For example we can make a more severe check on the CSQ using:

AT+CSQ;;OK;;;;;;["AT+CSQ=?{rssi::[0-9]{1,2}},","AT+CSQ=${rssi},?{ber::[0-9]{1,2}}"]

Session Values

We’ve seen that session values are values we can store using collectables and also setting environment variables and through Environment Setup Keywords, but we’ll see that in the next chapter. A session value is just a key associated to a value, stored in the session storage. The session storage is a dictionary made up of all the session values, it lives only for the current command set, when a new session is instanced, the session storage is empty again. It’s not that complicated.

We can rethink the previous example of CPIN using session values. The script which set the SIM PIN only if locked, could be a part of an image installed on plenty of devices, but we can’t have a different script for each device and using a script which replace runtime the text with the configured PIN is not such a good way to do things. Here is where the power of session values comes in help! The SIM pin could be for instance, written example in a configuration file and we want to set it as a session value. If before the execution of our script, we execute “export SIM_PIN=7782” and then we execute this row in ATila using GETENV (we'll see what GETENV is in the next chapter) somewhere in the script before its execution.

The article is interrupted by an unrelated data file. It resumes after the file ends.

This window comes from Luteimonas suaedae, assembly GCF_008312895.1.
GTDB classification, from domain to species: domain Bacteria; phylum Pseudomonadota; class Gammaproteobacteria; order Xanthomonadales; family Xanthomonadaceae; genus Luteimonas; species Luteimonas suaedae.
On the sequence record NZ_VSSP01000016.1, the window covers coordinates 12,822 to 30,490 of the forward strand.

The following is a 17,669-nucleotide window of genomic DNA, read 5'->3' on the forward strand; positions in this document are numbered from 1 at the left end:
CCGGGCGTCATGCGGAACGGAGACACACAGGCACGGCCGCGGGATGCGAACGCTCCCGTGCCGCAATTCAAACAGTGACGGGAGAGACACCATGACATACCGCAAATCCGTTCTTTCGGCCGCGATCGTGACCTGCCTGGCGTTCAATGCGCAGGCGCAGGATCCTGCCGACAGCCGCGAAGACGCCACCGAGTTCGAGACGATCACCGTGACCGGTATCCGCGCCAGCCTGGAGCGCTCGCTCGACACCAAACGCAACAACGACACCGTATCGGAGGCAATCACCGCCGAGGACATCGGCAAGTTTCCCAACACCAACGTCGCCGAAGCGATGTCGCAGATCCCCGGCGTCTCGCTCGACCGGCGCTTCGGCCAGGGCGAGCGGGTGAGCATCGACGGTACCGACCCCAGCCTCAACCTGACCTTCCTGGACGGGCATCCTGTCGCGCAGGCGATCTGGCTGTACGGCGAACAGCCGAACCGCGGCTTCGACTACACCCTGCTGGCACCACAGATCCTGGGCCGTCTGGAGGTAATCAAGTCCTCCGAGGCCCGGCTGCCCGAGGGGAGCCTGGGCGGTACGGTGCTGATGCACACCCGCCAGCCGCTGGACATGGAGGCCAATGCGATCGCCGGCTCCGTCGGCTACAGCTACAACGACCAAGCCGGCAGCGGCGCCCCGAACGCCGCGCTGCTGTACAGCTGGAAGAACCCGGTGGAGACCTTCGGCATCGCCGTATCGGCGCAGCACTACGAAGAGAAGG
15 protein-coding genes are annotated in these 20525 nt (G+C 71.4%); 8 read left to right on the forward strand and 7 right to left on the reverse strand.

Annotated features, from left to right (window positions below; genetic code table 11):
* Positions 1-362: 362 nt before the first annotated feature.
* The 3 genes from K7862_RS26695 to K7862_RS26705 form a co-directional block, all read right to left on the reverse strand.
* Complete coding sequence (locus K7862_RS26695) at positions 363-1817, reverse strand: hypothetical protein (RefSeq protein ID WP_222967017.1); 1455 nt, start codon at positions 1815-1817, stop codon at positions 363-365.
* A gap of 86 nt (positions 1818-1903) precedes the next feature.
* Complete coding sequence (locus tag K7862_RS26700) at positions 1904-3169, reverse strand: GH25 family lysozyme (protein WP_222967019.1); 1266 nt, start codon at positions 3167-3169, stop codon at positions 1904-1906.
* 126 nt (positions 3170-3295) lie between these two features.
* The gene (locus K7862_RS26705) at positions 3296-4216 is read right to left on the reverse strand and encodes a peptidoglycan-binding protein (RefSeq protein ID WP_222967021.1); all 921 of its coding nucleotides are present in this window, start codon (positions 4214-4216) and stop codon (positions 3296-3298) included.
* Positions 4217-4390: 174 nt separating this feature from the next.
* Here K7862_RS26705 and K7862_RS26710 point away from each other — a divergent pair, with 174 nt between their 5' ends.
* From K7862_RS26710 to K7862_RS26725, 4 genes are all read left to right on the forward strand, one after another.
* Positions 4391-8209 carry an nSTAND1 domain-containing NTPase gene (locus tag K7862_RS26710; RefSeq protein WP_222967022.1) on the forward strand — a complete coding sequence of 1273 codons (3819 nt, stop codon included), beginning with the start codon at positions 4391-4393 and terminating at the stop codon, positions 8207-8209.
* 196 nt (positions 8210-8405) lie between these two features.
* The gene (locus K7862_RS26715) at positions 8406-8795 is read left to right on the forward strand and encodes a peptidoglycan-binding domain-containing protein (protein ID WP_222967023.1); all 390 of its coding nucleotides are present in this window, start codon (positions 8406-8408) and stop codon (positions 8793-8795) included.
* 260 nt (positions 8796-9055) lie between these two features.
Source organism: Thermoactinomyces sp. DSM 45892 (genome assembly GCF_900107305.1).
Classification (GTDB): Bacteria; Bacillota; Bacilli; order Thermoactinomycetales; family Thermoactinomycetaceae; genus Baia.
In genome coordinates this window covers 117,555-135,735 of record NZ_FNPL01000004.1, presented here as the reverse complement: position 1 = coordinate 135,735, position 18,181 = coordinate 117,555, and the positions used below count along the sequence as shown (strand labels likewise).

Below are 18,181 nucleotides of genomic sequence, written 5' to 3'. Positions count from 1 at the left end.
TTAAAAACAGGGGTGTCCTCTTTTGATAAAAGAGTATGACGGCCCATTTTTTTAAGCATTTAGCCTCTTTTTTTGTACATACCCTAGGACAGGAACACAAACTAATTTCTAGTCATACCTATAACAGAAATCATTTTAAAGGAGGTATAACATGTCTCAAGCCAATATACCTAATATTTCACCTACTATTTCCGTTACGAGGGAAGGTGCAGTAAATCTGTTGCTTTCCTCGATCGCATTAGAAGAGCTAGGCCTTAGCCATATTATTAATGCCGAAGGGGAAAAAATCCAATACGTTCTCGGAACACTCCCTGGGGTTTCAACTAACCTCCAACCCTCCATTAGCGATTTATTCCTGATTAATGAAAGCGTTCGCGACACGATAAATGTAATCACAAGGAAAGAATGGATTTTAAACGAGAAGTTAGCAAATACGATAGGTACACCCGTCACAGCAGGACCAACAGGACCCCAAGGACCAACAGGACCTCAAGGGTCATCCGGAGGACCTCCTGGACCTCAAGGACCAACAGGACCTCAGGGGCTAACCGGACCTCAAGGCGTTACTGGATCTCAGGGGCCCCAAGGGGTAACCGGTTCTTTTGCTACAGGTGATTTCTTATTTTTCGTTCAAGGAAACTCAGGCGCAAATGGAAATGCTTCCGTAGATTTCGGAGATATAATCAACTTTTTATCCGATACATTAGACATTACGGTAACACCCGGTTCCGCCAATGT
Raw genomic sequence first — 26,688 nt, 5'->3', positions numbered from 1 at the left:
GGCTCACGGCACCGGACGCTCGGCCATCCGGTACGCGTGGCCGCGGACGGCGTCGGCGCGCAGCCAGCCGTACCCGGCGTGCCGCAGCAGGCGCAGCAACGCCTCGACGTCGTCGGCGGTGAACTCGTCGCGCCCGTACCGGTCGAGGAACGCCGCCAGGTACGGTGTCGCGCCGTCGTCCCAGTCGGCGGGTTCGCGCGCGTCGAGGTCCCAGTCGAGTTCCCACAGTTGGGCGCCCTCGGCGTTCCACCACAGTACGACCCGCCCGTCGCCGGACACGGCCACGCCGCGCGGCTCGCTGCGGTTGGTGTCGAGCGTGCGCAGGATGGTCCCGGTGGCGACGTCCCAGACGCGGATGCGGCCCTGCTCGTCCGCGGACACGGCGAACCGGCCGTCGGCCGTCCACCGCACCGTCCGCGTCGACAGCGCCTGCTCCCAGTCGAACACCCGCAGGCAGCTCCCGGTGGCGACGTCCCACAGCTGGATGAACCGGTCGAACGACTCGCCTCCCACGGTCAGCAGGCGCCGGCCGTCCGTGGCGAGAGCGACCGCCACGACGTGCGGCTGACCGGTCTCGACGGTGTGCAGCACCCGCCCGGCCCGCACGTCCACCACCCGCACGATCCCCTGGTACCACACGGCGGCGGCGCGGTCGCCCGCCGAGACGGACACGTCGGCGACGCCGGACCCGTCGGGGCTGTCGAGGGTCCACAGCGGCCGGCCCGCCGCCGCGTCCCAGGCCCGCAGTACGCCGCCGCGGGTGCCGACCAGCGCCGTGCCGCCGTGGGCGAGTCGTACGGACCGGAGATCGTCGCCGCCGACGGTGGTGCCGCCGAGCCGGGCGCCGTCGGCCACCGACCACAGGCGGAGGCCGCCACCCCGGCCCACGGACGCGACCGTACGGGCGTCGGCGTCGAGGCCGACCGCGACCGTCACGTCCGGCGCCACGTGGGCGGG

GETENV SIM_PIN
AT+CPIN;;READY;;0;;5;;;;AT+CPIN=${SIM_PIN};;OK

SIM_PIN will be replaced by 7782.

But as we seen in the previous chapter, Session values can also be used to get collectables (if we already know a value that will be for sure in the response).

Environment Setup Keywords

As said before, ATScripts are not made only up of commands, but also of another thing called Environment Setup Keywords (ESKs). Let’s start from talking briefly about how ATtila works. ATtila has two main components: the AT Runtime Environment (ATRE) and the ATSession. The AT Runtime Environment instances a session and executes it following its commands, when the session execution ends, a new session can be instanced and the previous one gets destroyed, while the runtime environment persists. While commands describe the ATSession execution path, the ESKs describe the setup for the AT Runtime Environment, not only at the initial setup, but also at any time during runtime. ESKs can also be used to invoke the ATRE to execute some commands as we'll see.. So, to summarize, ESKs are commands you can put (but are not mandatory) in your scripts and tell the Runtime Environment how to configure its components or extra instructions to be executed. Let’s see then which ESKs are supported.

ESK Value Description
DEVICE String Indicates the target device used to communicate (e.g. /dev/ttyUSB0)
BAUDRATE Int Describes the baud rate used to communicate (e.g. 9600)
TIMEOUT Int Describes the default command timeout (e.g. 5)
BREAK "LF" / "CRLF" / "CR" / "NONE" Describes the line break used for commands between LF and CRLF
AOF True / False Abort on failure: describes whether the runtime environment shut abort on command failure
SET String=String Tells ATRE to set a session value with a certain key and value: (e.g. SET SIM=7789)
GETENV String Tells ATRE to store in session storage a certain environmental variable. (e.g. GETENV SIM_PIN)